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House Conservatives Beware the New Whipping Strategy

Preemptively whipping general principles to get past conservatives and pass Democrat bills

Over the past few years, the number of conservatives in the House has grown exponentially.  Well, at least to the extent that you can’t count them on your fingers.  Unfortunately, House conservatives are about to become a victim of their own successes if they fail to change course.

In a sane world, Republicans would have more leverage than the Democrats over the legislative process.  They have full control over the House and a filibuster-strength minority in the Senate.  Consequently, they have the ability to block bad legislation from passing the Senate, while jamming the Democrats with good bills from the House.

But such a process is predicated on a Republican leadership that actually stands for Republican values.  The reality is the opposite.  We have Mitch McConnell outsourcing his leadership to McCain and Graham so that a number of bad bills pass the Senate (McConnell makes sure to vote against the bills, of course).  Then, instead of ignoring unpopular bills that pass the Senate, House leaders work indefatigably to see how they can pass Senate bills.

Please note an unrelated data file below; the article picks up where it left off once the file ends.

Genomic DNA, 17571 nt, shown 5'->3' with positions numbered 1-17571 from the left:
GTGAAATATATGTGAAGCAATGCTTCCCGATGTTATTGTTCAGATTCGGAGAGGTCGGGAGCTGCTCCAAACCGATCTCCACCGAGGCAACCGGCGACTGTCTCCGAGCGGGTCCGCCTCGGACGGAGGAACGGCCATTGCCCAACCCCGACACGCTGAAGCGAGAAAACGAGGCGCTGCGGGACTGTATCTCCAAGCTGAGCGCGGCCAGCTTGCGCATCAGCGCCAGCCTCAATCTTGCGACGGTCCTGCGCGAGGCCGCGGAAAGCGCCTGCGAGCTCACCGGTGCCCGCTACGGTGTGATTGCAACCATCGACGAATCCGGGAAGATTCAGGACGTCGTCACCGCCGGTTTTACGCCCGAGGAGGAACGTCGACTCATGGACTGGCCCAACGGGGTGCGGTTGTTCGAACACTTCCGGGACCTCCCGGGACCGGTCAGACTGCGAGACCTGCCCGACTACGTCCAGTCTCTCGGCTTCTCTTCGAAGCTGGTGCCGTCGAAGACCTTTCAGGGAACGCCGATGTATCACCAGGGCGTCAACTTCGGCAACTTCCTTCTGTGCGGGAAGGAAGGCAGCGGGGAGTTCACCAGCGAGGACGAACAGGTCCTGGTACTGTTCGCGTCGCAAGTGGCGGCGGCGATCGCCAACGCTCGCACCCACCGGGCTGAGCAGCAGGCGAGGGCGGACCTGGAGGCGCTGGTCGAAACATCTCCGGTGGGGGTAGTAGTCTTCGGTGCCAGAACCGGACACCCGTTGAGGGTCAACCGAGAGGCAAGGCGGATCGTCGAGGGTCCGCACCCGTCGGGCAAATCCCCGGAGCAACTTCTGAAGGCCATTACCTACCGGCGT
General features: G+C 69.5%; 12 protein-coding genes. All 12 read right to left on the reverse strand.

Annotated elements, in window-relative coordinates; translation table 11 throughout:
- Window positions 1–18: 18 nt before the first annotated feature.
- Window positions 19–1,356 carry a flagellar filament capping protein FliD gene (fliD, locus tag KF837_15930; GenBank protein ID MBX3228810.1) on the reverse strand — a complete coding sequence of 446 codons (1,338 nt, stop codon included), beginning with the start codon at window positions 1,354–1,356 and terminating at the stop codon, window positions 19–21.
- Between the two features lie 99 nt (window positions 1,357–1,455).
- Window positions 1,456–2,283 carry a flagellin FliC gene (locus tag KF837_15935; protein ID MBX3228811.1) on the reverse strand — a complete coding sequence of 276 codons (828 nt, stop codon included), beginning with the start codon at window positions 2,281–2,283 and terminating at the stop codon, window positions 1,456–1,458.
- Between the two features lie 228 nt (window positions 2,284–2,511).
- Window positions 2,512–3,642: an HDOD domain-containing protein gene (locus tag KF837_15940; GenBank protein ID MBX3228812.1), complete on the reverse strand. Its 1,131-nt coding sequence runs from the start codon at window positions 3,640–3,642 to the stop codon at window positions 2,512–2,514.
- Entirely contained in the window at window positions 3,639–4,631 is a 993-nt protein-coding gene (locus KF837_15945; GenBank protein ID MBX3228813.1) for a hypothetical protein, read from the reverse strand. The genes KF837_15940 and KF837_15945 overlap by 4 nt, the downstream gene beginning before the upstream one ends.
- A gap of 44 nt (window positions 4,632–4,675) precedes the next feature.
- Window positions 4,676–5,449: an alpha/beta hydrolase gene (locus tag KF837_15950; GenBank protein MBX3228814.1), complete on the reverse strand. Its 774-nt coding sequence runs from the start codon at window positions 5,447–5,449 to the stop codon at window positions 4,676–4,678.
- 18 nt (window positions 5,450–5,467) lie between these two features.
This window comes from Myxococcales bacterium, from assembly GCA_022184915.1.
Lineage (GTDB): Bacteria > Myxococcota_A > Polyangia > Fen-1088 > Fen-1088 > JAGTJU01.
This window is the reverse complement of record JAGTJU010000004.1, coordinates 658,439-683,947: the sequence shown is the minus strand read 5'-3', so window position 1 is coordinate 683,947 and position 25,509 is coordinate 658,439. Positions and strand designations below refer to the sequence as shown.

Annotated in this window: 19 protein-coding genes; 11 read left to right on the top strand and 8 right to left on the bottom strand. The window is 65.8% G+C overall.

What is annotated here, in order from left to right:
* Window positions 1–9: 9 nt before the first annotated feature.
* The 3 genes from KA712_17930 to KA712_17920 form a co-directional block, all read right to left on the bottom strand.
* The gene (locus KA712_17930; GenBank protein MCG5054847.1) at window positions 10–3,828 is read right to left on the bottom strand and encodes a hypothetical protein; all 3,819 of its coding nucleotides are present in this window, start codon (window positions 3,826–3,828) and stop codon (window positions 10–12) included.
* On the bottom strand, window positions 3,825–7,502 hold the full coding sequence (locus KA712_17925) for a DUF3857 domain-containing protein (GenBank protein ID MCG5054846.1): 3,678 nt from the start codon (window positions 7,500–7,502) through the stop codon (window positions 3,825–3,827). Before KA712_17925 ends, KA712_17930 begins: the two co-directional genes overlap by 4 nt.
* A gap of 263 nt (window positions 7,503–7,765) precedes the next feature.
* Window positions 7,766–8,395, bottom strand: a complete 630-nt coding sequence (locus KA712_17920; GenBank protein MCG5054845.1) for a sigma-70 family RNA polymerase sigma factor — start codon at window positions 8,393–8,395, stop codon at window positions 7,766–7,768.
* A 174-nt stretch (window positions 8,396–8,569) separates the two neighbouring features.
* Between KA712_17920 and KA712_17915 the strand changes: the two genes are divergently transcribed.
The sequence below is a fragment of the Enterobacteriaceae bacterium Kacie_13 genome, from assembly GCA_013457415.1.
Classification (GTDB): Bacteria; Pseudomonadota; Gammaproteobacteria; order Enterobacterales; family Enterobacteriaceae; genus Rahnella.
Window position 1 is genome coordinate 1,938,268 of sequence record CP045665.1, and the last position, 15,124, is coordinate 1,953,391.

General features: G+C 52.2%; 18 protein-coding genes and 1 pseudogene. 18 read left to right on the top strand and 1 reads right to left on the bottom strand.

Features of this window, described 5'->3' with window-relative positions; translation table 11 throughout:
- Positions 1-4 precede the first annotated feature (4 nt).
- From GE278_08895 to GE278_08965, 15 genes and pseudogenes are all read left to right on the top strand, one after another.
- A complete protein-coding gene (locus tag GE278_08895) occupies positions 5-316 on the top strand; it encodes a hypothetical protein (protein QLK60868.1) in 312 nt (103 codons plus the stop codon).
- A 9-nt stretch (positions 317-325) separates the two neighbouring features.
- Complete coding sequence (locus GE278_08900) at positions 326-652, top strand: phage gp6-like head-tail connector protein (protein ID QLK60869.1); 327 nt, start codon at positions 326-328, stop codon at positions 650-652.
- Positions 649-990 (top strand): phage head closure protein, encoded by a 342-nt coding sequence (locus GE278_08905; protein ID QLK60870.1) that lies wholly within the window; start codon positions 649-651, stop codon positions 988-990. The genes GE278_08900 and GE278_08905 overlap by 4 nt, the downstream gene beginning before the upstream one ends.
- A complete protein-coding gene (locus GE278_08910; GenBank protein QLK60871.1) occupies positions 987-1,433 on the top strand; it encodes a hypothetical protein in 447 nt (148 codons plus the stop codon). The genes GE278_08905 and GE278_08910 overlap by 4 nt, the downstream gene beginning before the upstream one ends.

Here is how the cycle of capitulation plays out.  House conservatives balk at leadership’s initial attempt to pass bad legislation.  Leadership is defeated.  Conservatives prematurely view this as a sign of strength.  Then, McCarthy and the whipping team come to conservatives and “whip” up general principles from conservatives.  They ask them what it would take to get them to a “yes vote.”  Conservatives mistakenly perceive this as a conciliatory gesture form leadership, when in reality, it is an attempt to get them to sign on to bad bills.  Conservatives offer some general principles.  Leadership commits to those general principles.  Then they offer a new bill that employs a subterfuge in which those principles are addressed on paper in general terms, yet they are completely voided out by the specifics of the bill or the strategy behind the process.  But because those principles are addressed in a superficial way, conservatives feel as if they had already given their word to vote for the bill.  Repeat and rinse as needed.

During the 2011 debt ceiling fight, conservatives rallied behind Cut, Cap, and Balance as a precondition for raising the debt ceiling.  Leadership had no intention of abiding by that condition.  They offered a new plan that gutted the spending cap and initial cuts but retained a balanced budget as part of the second tranche of the debt ceiling hike.  All but 22 conservatives signed onto it because it officially contained a balanced budget amendment, as promised, even though it wasn’t CCB.  As we all know, they ultimately caved on that deal and passed a new plan to merely require a vote on a balanced budget amendment, not passage.  Leadership hoodwinked conservatives into abjuring their principles because their ridiculous plan was supposedly “in the spirit of cut, cap and balance.”